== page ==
Bank of Thailand Holds Rate, Lowers Outlook on Tourism Slump

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Thailand’s central bank held its benchmark rate unchanged Wednesday, signaling a need to preserve policy space as the country grapples with its biggest wave of Covid cases and a weakening outlook for the tourism-reliant economy.

The Bank of Thailand’s rate setting committee unanimously decided to hold rates at a record low of 0.5% for a ninth straight meeting, as expected by all 25 economists in a Bloomberg survey.

The committee “stands ready to use limited policy space at the most-effective timing,” Bank of Thailand Assistant Governor Titanun Mallikamas said. “Loans and debt restructuring will be more targeted to help businesses and households than lowering interest rates.”

The central bank also trimmed its forecast for 2021 gross domestic product growth to 1.8%, from 3% previously, citing the precipitous decline in tourism during the pandemic. The government plans to fully reopen Thailand’s borders to foreign visitors in October, taking a calculated risk to boost the economy.

Bank of Thailand Holds Rate, Lowers Outlook on Tourism Slump

The baht continued falling after the meeting, down 0.4% to 31.85 to the dollar as of 4:32 p.m., while the benchmark stock index closed down 0.4%.

Starting to Reopen

Prime Minister Prayuth Chan-Ocha this week moved to allow more social activity in the capital, even as Covid-related fatalities reached a record Wednesday. About 11% of the population had received at least a first vaccine dose as of Monday.

The vaccination campaign will be key for the economy, Titanun said at a briefing in Bangkok. Any recovery in the labor market will be slower than in the past, and could be W-shaped -- rather than a smooth rebound -- as the market is more fragile now.

“The crux for Thailand is really quite straightforward -- how quickly it can vaccinate its people,” said Howie Lee, an economist at Oversea-Chinese Banking Corp. in Singapore. Reaching 100 million doses this year would mean stepping up the current pace by about 80%, but “supply constraints are the biggest challenge to attaining this holy grail.”

Thailand’s urgency in reopening stems from its reliance on tourism, which contributed about one-fifth of economic output before the pandemic. The Cabinet on Tuesday gave final approval for the Phuket “sandbox,” which will allow quarantine-free travel for vaccinated visitors to the popular tourist island from July 1.

What Bloomberg Economics Says...

“The Bank of Thailand’s unanimous hold on rates, despite sharp cuts to already-soft growth projections, suggests significant reluctance to deplete its remaining 50 basis points of conventional policy space or deploy QE. We don’t expect any more rate cuts during this cycle.”

-- Tamara Mast Henderson, Asean economist

The 1.8% growth forecast is based on an assumption that the new wave of Covid cases will be contained by the end of the third quarter and the country will reach herd immunity early next year, Titanun said in response to further queries.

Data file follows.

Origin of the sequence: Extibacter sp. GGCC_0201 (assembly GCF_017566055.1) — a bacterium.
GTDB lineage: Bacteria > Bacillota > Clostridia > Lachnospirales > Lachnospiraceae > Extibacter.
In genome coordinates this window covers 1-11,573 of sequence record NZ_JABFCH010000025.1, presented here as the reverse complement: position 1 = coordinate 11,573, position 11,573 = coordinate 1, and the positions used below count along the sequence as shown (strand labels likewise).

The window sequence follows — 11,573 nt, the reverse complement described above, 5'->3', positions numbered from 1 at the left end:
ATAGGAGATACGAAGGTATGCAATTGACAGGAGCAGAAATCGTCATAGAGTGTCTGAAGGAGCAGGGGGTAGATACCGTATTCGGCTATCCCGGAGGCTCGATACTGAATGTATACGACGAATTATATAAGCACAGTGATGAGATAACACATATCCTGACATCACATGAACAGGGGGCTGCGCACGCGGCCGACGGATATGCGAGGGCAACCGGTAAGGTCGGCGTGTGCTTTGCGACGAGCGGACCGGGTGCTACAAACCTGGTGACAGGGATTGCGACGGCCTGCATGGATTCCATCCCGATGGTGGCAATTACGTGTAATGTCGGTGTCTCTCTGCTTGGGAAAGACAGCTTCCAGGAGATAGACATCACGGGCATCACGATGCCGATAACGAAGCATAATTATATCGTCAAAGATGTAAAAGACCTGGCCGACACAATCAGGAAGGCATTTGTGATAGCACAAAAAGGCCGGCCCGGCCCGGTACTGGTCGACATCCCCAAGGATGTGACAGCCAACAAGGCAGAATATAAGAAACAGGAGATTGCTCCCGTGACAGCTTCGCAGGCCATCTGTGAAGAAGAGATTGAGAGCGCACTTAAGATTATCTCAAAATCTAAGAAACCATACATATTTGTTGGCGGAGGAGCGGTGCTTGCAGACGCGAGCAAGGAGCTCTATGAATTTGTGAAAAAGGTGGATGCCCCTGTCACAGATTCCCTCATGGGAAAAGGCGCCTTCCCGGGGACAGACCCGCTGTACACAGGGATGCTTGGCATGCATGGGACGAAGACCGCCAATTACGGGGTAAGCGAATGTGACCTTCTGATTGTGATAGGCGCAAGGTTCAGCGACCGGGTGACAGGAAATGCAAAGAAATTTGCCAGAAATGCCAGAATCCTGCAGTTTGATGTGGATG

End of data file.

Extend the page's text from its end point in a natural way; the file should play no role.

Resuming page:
“The key question is the procurement and distribution of vaccines to reduce economic risk, especially during the turning point over the next four to six months,” he said. “The government’s current vaccine plan has made some progress, but the economy still faces risks from a possible severe outbreak both locally and overseas from mutated variants and lower vaccine effectiveness.”

The bank’s GDP downgrade follows similar moves from the finance ministry and the country’s main economic planning agency. The government on June 1 approved fresh stimulus measures worth 140 billion baht ($4.4 billion), including cash handouts and co-payment programs. Parliament this month approved a $16 billion borrowing plan to meet fiscal needs.

“The government should accelerate the disbursement of relief and other fiscal support measures” and address vulnerabilities in the labor market, Titanun said. “Meanwhile, monetary policy must remain accommodative.”

Changing Backdrop

The central bank earlier had announced a limited debt moratorium until year-end to help small and medium-sized businesses hurt by the outbreak. It will decide later this year whether to extend lenders’ obligatory contribution to a bailout fund for financial institutions.

“We believe room to remain accommodative will narrow as global central banks move closer to normalizing monetary policy,” Standard Chartered Plc economist Tim Leelahaphan said. “The key challenge for the Bank of Thailand over the next 12 months will be to maintain a relatively loose stance to support the domestic economy against a changing global monetary policy backdrop.”

Other key points from Wednesday’s briefing:

  • The central bank cut its 2022 GDP forecast to 3.9%, from 4.7% expected in March
  • Forecast for tourist arrivals this year, already cut repeatedly, was lowered again to just 700,000, from 3 million previously expected. The bank projects 10 million tourists next year, less than half the previous forecast
  • The bank says the baht, down 6% against the dollar this year, is weaker than other regional currencies
  • The bank expects headline inflation of 1.2% this year and next
  • The bank forecasts a current-account deficit of $1.5 billion this year, compared to the $1.2 billion surplus expected earlier
  • The bank raised its export forecast this year to 17.1% growth, from 10%, and now expects imports to grow 22.7%, up from 15.2% earlier

©2021 Bloomberg L.P.

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